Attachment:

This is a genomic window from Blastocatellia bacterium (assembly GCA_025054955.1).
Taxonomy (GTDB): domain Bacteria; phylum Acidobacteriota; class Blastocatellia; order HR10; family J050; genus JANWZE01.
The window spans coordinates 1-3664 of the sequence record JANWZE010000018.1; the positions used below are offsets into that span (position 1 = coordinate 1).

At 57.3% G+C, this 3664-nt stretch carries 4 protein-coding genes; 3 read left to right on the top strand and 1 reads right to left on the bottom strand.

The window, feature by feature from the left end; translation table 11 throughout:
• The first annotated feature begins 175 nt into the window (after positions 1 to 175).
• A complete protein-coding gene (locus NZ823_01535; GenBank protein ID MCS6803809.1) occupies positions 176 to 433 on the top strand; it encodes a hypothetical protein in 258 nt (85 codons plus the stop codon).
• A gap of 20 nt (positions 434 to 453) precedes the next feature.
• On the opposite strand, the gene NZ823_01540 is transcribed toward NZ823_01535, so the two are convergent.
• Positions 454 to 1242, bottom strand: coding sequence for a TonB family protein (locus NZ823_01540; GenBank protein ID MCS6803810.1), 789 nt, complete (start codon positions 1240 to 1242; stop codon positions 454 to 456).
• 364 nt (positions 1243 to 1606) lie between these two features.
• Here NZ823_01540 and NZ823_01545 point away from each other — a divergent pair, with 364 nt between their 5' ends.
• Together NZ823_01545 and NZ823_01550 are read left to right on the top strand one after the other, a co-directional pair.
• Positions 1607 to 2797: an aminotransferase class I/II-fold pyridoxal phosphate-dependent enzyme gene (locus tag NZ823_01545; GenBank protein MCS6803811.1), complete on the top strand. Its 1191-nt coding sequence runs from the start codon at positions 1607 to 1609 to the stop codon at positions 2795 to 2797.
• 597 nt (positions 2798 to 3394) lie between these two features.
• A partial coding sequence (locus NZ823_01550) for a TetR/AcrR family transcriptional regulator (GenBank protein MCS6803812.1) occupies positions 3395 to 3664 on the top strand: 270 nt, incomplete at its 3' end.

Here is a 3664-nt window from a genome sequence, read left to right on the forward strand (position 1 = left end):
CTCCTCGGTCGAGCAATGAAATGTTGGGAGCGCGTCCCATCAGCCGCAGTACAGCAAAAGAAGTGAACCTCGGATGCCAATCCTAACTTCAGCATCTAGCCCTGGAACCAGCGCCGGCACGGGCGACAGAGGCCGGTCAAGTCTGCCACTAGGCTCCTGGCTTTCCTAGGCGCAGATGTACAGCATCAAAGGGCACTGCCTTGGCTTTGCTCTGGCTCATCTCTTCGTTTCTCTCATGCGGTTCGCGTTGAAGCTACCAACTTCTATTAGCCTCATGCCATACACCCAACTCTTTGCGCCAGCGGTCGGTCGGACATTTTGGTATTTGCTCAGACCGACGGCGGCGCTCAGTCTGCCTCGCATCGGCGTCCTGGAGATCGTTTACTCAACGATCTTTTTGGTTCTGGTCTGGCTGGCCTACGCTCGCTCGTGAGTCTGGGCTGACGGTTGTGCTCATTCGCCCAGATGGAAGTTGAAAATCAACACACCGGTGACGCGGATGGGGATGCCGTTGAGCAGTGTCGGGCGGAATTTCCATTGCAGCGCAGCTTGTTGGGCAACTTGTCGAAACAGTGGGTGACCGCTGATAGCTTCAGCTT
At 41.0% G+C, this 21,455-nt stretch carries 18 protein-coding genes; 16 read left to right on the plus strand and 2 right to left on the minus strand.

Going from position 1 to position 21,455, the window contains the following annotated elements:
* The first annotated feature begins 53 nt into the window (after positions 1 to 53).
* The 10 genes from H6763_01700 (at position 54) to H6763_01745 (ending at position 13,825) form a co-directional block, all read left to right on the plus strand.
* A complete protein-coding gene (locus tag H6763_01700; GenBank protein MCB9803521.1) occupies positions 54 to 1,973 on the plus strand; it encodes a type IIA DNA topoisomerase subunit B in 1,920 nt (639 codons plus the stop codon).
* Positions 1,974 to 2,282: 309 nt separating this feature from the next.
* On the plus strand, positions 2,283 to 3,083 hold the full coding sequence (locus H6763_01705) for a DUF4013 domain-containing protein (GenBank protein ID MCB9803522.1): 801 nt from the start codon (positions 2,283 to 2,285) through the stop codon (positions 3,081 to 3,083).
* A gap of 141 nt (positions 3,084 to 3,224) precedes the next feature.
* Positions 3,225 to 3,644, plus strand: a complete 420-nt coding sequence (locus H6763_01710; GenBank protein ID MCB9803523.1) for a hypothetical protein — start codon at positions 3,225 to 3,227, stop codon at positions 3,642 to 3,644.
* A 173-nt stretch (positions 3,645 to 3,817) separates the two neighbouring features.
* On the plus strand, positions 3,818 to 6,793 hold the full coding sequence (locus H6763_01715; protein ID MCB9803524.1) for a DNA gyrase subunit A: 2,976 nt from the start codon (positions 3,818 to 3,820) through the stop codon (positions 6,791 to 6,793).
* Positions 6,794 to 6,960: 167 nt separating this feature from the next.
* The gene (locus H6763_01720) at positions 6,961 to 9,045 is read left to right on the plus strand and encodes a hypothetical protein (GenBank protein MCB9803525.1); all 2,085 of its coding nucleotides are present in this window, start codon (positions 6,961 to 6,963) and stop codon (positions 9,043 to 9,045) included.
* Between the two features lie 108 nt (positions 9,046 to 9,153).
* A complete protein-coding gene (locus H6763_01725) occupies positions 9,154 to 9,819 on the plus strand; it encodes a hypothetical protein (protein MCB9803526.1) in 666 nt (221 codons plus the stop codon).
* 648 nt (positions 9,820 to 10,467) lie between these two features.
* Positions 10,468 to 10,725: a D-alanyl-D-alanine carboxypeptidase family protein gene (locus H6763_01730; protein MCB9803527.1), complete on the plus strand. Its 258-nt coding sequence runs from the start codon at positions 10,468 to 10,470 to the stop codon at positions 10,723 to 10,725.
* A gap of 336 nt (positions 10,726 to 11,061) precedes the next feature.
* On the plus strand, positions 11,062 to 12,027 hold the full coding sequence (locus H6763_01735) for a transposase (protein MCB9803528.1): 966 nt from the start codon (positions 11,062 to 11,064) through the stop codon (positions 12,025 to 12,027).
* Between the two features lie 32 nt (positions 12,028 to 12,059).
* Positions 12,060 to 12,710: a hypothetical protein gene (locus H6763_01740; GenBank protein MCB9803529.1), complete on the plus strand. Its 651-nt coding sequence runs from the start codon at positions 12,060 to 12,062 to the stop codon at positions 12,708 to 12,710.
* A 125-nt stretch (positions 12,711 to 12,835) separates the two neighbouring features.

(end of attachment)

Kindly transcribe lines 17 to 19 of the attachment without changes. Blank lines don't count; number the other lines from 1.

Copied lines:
Here is a 3664-nt window from a genome sequence, read left to right on the forward strand (position 1 = left end):
CTCCTCGGTCGAGCAATGAAATGTTGGGAGCGCGTCCCATCAGCCGCAGTACAGCAAAAGAAGTGAACCTCGGATGCCAATCCTAACTTCAGCATCTAGCCCTGGAACCAGCGCCGGCACGGGCGACAGAGGCCGGTCAAGTCTGCCACTAGGCTCCTGGCTTTCCTAGGCGCAGATGTACAGCATCAAAGGGCACTGCCTTGGCTTTGCTCTGGCTCATCTCTTCGTTTCTCTCATGCGGTTCGCGTTGAAGCTACCAACTTCTATTAGCCTCATGCCATACACCCAACTCTTTGCGCCAGCGGTCGGTCGGACATTTTGGTATTTGCTCAGACCGACGGCGGCGCTCAGTCTGCCTCGCATCGGCGTCCTGGAGATCGTTTACTCAACGATCTTTTTGGTTCTGGTCTGGCTGGCCTACGCTCGCTCGTGAGTCTGGGCTGACGGTTGTGCTCATTCGCCCAGATGGAAGTTGAAAATCAACACACCGGTGACGCGGATGGGGATGCCGTTGAGCAGTGTCGGGCGGAATTTCCATTGCAGCGCAGCTTGTTGGGCAACTTGTCGAAACAGTGGGTGACCGCTGATAGCTTCAGCTT
At 41.0% G+C, this 21,455-nt stretch carries 18 protein-coding genes; 16 read left to right on the plus strand and 2 right to left on the minus strand.